Dr. Kennedy starts by asking three questions in a row, two of which are presumptuous of Travis's condition: "Why is your timing off? Are you getting enough sleep? Were you hung over?" Rather than waiting for the response to the open-ended, "Why is your timing off?" which would give the patient the opportunity to discuss the potential "whys" such as his alcohol use, the rapid firing and automatic assumptions that the patient was either tired or hung over have engendered some resistance.

Dr. Kennedy then immediately flows into questions about the patient's alcohol consumption. Travis states that he thinks he has three or four drinks at a time but seems resistant or reluctant when he states, "I don't know. I don't count 'em," and then tries to clarify his drinking by stating "not on the job though." At that point, Dr. Kennedy does not follow up on the notion that Travis clearly thinks drinking on the job is not OK. Dr. Kennedy goes on to offer information about alcohol treatment without asking Travis if he wants it, thinks he needs it, or is ready for it.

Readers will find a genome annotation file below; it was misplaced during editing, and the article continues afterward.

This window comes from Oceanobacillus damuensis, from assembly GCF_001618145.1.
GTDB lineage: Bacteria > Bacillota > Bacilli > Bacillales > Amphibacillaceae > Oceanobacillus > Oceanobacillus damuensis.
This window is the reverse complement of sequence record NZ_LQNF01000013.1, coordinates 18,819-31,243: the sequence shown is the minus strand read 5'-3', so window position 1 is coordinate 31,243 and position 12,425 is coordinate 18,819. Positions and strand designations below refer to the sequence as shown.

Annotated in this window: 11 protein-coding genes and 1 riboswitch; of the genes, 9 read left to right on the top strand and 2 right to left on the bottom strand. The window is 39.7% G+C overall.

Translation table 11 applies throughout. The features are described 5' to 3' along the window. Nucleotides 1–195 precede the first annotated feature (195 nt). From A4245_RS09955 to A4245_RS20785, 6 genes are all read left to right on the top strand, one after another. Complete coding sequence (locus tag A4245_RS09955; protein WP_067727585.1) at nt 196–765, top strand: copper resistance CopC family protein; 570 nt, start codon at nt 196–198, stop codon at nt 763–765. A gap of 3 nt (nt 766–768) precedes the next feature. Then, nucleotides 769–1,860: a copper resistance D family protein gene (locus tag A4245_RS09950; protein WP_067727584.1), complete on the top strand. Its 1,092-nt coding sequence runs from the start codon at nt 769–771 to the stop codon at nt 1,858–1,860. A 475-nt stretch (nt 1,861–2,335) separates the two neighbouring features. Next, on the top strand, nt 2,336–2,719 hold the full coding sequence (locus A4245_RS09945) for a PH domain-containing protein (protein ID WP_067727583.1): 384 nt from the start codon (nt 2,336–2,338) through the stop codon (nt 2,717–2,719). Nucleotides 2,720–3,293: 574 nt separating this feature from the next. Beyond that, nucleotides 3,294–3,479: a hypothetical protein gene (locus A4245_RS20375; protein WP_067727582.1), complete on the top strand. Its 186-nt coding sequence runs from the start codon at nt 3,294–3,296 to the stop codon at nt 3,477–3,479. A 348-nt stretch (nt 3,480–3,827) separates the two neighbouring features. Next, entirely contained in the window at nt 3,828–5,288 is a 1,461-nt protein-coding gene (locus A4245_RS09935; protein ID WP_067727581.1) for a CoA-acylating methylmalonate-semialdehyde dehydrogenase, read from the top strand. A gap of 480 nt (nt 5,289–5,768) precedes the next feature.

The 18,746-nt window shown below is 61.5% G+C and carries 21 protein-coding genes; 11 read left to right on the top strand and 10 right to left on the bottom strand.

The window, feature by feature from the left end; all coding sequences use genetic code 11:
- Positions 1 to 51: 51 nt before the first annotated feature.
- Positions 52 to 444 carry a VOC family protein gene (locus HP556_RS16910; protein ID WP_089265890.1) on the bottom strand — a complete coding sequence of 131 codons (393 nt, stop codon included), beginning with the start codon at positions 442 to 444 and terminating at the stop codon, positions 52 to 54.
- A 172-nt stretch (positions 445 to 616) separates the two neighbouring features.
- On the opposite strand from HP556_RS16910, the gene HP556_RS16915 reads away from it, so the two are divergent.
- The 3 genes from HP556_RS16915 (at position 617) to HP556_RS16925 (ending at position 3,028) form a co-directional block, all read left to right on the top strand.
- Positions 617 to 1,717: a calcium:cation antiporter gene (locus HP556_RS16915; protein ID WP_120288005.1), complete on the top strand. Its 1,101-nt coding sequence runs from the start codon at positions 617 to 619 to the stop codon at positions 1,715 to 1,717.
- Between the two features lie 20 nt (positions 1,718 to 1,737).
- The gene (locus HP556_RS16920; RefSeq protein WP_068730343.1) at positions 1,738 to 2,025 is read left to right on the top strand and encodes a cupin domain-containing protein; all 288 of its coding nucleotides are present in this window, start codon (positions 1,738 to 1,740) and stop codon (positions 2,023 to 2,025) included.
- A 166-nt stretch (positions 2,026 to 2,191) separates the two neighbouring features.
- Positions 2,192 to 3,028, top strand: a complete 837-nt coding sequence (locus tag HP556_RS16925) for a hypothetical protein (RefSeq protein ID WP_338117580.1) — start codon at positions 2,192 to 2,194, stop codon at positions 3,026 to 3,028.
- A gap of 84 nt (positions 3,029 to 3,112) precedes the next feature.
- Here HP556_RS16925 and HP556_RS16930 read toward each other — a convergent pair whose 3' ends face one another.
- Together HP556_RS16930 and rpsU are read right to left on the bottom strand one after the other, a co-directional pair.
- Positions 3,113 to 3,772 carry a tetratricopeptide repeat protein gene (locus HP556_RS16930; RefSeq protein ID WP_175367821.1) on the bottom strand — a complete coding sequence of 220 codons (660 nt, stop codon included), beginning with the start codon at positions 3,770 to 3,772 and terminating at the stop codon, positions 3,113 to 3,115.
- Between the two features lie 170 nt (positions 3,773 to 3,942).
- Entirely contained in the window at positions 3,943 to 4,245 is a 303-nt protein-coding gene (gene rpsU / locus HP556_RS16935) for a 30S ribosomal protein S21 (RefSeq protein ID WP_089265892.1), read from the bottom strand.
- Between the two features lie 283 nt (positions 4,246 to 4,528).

Instead of taking his cues from Travis or waiting to hear the answers to his questions, Dr. Kennedy says, "Well I smell whiskey on your breath now and I'm worried. You could have gotten a concussion down there today—or worse." Although he expresses concern, he is also accusatory, again engendering resistance rather than eliciting the information he seeks from Travis who responds with, "Easy on the sermons, OK? I can handle the drink." Travis is made to feel that he is being yelled at and lectured to by a person who seemingly is not at his level but who speaks from a top-down position as a parent might to a child. Dr. Kennedy not only assumes that Travis is drinking, but also that he does not know the potential consequences of drinking on the job or even of his head injury. The idea that only the doctor knows what is going on (that drinking occurred before the injury and that head injuries can be bad) will not motivate Travis to change his behavior. Dr. Kennedy is judging him and trying to force him to admit to drinking on the job rather than letting Travis tell him what happened and how episodes like this could be avoided in the future.